Mortality and morbidity for HIV-infected patients in resource-limited settings have declined markedly with increased access to combination antiretroviral therapy (ART) (Oyugi et al, submitted for publication).1-4 The high rates of adherence that patients being treated with ART in these settings have achieved are one explanation for this.2,3,5-13 In other parts of the world, however, where patients have now been receiving ART for years, adherence has declined over time.14-18
Such declines suggest that the course of adherence begins with a “honeymoon period” in which dramatic health gains fuel strong initial commitments to taking medications as prescribed.19 The honeymoon period ends as patients come to take improved quality of life for granted and the long-term side effects of treatment (eg, neuropathy, lipodystrophy) begin to make themselves felt. The first signs of declining adherence are already beginning to emerge in Africa (Oyugi et al, submitted for publication).11
It is not too early to anticipate the end of the honeymoon period in resource-limited HIV treatment settings. Anticipation means beginning now to think about what is needed to sustain early adherence successes and taking steps to put effective supports into place. Planning for effective long-term adherence supports should grow out of empirically derived detailed understanding of adherence processes in particular locales. This understanding is best arrived at using socioculturally valid theoretic models as a guide.
What are socioculturally valid models of adherence and how can we obtain them? We may consider a model to be socioculturally valid when it accurately and comprehensively represents the dynamics of adherence for a socially and/or culturally defined group. Models developed for use in a specific sociocultural context cannot simply be assumed to be valid in another. They must be validated and, if necessary, adapted to fit the new settings in which they are applied.
In what follows, we lay out a heuristic schema for assessing existing theoretic models of adherence for cross-cultural validity. The schema consists of 4 analytic questions. To apply the schema, each question is asked of a model being considered for use in a sociocultural context other than the one in which it was developed. The questions are as follows:
1. Are the model's basic concepts relevant in the new setting?
2. Are basic concepts important to the new setting represented in the model?
3. Are the meanings of the model's basic concepts accurate for the new setting?
4. Does the model capture the complexity of adherence in the new setting?
A model's basic concepts (questions 1 and 2) are its key conceptual domains. Meanings (question 3) refer to the ways in which basic concepts are specified. The multiple interrelated influences that combine to shape adherence constitute its complexity (question 4).
An Illustrative Case: Information-Motivation-Behavioral Skills Model of Adherence
To demonstrate use of the schema, we carry out an illustrative validation exercise in which the 4 analytic questions are applied to a well-known theoretic model of behavior change: the information-motivation-behavioral skills (IMB) model.20-23 The IMB model has been used to understand HIV-related health behaviors and to inform the development of preventive interventions.24-28 It is now attracting increasing attention as an approach to the study of adherence.29-31
Grounded in health and social psychology, the IMB model depicts adherence as a health behavior determined principally by an individual's (1) relevant knowledge (information); (2) attitudes toward taking antiretroviral medications (eg, perceived benefits of taking medications, perceptions of social support) (motivation); and (3) ability to perform necessary adherence-related tasks, together with a sense of self-efficacy (behavioral skills). The basic concepts of IMB are construed as having direct and indirect impacts on adherence. Adherence, in turn, is seen as affecting health outcomes, which influence subsequent IMB through a feedback loop. The model also includes a provision for situational and individual characteristics (eg, access to medical care, psychologic health) that may moderate the proposed relations among its components (Fig. 1).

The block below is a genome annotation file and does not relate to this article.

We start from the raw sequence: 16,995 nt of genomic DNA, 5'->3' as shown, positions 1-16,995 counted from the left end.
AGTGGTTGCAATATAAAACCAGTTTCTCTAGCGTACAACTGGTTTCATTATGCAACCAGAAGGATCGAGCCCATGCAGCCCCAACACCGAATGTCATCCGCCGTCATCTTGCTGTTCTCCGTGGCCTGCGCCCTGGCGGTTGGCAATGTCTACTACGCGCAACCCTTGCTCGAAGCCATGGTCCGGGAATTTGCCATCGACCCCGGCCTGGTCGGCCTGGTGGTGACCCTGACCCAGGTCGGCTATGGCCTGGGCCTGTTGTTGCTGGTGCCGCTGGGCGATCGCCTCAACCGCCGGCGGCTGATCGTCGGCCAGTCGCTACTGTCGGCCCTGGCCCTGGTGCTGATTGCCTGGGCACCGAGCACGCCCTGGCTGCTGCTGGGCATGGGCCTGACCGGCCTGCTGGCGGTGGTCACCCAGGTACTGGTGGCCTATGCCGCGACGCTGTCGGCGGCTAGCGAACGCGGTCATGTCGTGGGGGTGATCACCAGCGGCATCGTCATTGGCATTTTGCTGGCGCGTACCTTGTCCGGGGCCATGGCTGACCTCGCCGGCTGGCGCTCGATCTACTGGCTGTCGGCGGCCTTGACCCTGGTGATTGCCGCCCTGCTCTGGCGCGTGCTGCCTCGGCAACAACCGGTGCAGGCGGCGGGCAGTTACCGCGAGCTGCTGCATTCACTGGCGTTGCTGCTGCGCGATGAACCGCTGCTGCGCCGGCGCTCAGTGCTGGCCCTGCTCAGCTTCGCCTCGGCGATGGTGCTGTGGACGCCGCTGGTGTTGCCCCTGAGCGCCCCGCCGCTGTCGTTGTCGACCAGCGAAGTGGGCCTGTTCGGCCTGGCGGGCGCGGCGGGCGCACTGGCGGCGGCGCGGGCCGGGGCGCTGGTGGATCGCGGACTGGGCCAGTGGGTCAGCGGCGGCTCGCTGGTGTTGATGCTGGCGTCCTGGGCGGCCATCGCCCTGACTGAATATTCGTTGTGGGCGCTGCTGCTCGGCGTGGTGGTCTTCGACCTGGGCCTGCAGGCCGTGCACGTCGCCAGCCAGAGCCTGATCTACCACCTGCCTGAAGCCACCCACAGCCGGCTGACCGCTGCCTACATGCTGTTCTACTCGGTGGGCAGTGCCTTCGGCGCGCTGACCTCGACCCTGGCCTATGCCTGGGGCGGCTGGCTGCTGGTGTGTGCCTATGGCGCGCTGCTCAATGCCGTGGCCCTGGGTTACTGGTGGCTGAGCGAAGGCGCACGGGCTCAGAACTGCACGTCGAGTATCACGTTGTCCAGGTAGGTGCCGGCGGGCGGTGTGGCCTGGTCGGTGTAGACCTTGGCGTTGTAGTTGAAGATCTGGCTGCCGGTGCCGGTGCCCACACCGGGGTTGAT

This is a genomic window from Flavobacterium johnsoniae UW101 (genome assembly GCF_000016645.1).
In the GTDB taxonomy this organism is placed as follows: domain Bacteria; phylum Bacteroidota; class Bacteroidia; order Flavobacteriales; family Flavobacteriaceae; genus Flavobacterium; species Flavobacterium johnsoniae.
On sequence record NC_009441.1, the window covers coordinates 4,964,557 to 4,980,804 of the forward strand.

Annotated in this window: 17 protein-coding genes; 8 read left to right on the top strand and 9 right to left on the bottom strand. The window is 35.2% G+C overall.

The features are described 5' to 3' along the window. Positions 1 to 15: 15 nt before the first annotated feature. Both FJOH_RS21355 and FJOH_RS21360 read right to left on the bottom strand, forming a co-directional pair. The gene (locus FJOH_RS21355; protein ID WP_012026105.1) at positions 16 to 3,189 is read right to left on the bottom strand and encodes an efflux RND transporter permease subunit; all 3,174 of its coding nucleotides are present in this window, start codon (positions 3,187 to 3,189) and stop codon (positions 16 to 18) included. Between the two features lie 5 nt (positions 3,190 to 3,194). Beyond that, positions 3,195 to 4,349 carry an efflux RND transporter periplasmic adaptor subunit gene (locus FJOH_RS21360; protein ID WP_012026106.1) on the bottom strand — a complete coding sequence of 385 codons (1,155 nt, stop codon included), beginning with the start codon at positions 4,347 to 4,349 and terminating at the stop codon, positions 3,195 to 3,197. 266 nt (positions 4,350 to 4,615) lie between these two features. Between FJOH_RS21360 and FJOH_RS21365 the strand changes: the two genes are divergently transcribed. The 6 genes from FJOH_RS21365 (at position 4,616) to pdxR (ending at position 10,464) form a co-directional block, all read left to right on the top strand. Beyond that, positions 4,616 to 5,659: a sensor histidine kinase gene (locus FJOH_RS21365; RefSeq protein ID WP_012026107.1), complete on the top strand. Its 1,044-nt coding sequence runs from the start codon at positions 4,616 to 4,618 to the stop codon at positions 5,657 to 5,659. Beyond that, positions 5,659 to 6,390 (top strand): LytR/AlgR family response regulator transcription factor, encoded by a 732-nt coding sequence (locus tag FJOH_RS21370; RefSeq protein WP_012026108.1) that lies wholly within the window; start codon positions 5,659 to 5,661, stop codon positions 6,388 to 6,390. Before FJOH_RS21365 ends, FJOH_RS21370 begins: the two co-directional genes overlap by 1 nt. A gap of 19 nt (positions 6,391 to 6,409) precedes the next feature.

Sources of Information for the Illustrative Exercise
Information used to address the 4 analytic questions and complete the illustrative exercise comes from preliminary qualitative research carried out in 2 HIV treatment settings in East and West Africa. The research included interviews with patients and health care practitioners and observations of clinical activities.
The East Africa setting is the HIV/AIDS Clinic at Mbarara University Teaching Hospital (MUTH), Mbarara, Uganda. MUTH is the primary referral hospital for southwestern Uganda and currently serves more than 2 million people. The MUTH HIV/AIDS Clinic was founded in 1998 to provide outpatient care and resources for AIDS patients after discharge from the hospital. ART became available at the clinic in 2001. At this time, more than 9000 patients are being followed, 2500 of whom receive antiretroviral medications distributed through national and international sources.
The West Africa treatment setting is the HIV/AIDS Clinic at Jos University Teaching Hospital (JUTH), Jos, Nigeria. JUTH is the referral hospital for north central Nigeria; as such, it serves some 20 million people. The HIV/AIDS Clinic at JUTH was established in 1997, and the first patients were treated with combination ART that same year. Currently, more than 6000 patients are being followed at the JUTH HIV/AIDS Clinic. More than 4000 receive ART. A variety of formal adherence support activities, including professional and peer counseling, have also been initiated at this site.
Applying the Schema to the Information-Motivation-Behavioral Skills Model Using Information From the Ugandan and Nigerian Clinical Settings